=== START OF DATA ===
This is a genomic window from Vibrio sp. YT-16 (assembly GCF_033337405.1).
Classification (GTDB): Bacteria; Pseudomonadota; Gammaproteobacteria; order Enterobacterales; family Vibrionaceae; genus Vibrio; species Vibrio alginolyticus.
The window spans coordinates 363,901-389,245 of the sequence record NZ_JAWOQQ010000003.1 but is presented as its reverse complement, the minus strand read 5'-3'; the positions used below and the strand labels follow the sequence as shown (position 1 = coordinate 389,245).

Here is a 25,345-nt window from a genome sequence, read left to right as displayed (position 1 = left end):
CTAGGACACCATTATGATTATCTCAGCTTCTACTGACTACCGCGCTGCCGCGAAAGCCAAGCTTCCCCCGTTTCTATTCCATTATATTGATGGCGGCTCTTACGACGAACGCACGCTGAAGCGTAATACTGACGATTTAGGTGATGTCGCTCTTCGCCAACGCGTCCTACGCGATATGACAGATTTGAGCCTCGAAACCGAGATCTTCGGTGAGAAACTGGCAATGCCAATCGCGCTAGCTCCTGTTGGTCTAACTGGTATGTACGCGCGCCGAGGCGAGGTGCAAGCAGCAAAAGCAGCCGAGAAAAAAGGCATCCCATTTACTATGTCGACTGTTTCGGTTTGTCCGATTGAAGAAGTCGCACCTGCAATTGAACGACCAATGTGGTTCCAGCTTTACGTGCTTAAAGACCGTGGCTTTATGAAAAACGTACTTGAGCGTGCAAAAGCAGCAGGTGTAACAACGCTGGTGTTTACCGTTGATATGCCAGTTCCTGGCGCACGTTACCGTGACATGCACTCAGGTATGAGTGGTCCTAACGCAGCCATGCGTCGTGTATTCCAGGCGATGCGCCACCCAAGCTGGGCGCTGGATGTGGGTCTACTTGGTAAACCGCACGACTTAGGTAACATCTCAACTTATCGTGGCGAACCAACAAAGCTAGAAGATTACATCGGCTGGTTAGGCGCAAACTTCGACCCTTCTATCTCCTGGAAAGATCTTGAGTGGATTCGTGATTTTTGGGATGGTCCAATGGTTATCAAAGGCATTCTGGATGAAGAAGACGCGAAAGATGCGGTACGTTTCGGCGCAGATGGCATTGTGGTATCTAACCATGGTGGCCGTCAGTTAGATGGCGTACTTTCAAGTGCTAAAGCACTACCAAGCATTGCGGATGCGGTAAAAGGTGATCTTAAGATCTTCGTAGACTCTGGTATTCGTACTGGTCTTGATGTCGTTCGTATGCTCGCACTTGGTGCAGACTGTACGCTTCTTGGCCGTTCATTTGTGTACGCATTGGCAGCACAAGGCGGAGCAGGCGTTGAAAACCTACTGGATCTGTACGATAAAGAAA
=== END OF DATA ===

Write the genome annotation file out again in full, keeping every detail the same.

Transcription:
This is a genomic window from Vibrio sp. YT-16 (assembly GCF_033337405.1).
Classification (GTDB): Bacteria; Pseudomonadota; Gammaproteobacteria; order Enterobacterales; family Vibrionaceae; genus Vibrio; species Vibrio alginolyticus.
The window spans coordinates 363,901-389,245 of the sequence record NZ_JAWOQQ010000003.1 but is presented as its reverse complement, the minus strand read 5'-3'; the positions used below and the strand labels follow the sequence as shown (position 1 = coordinate 389,245).

Here is a 25,345-nt window from a genome sequence, read left to right as displayed (position 1 = left end):
CTAGGACACCATTATGATTATCTCAGCTTCTACTGACTACCGCGCTGCCGCGAAAGCCAAGCTTCCCCCGTTTCTATTCCATTATATTGATGGCGGCTCTTACGACGAACGCACGCTGAAGCGTAATACTGACGATTTAGGTGATGTCGCTCTTCGCCAACGCGTCCTACGCGATATGACAGATTTGAGCCTCGAAACCGAGATCTTCGGTGAGAAACTGGCAATGCCAATCGCGCTAGCTCCTGTTGGTCTAACTGGTATGTACGCGCGCCGAGGCGAGGTGCAAGCAGCAAAAGCAGCCGAGAAAAAAGGCATCCCATTTACTATGTCGACTGTTTCGGTTTGTCCGATTGAAGAAGTCGCACCTGCAATTGAACGACCAATGTGGTTCCAGCTTTACGTGCTTAAAGACCGTGGCTTTATGAAAAACGTACTTGAGCGTGCAAAAGCAGCAGGTGTAACAACGCTGGTGTTTACCGTTGATATGCCAGTTCCTGGCGCACGTTACCGTGACATGCACTCAGGTATGAGTGGTCCTAACGCAGCCATGCGTCGTGTATTCCAGGCGATGCGCCACCCAAGCTGGGCGCTGGATGTGGGTCTACTTGGTAAACCGCACGACTTAGGTAACATCTCAACTTATCGTGGCGAACCAACAAAGCTAGAAGATTACATCGGCTGGTTAGGCGCAAACTTCGACCCTTCTATCTCCTGGAAAGATCTTGAGTGGATTCGTGATTTTTGGGATGGTCCAATGGTTATCAAAGGCATTCTGGATGAAGAAGACGCGAAAGATGCGGTACGTTTCGGCGCAGATGGCATTGTGGTATCTAACCATGGTGGCCGTCAGTTAGATGGCGTACTTTCAAGTGCTAAAGCACTACCAAGCATTGCGGATGCGGTAAAAGGTGATCTTAAGATCTTCGTAGACTCTGGTATTCGTACTGGTCTTGATGTCGTTCGTATGCTCGCACTTGGTGCAGACTGTACGCTTCTTGGCCGTTCATTTGTGTACGCATTGGCAGCACAAGGCGGAGCAGGCGTTGAAAACCTACTGGATCTGTACGATAAAGAAA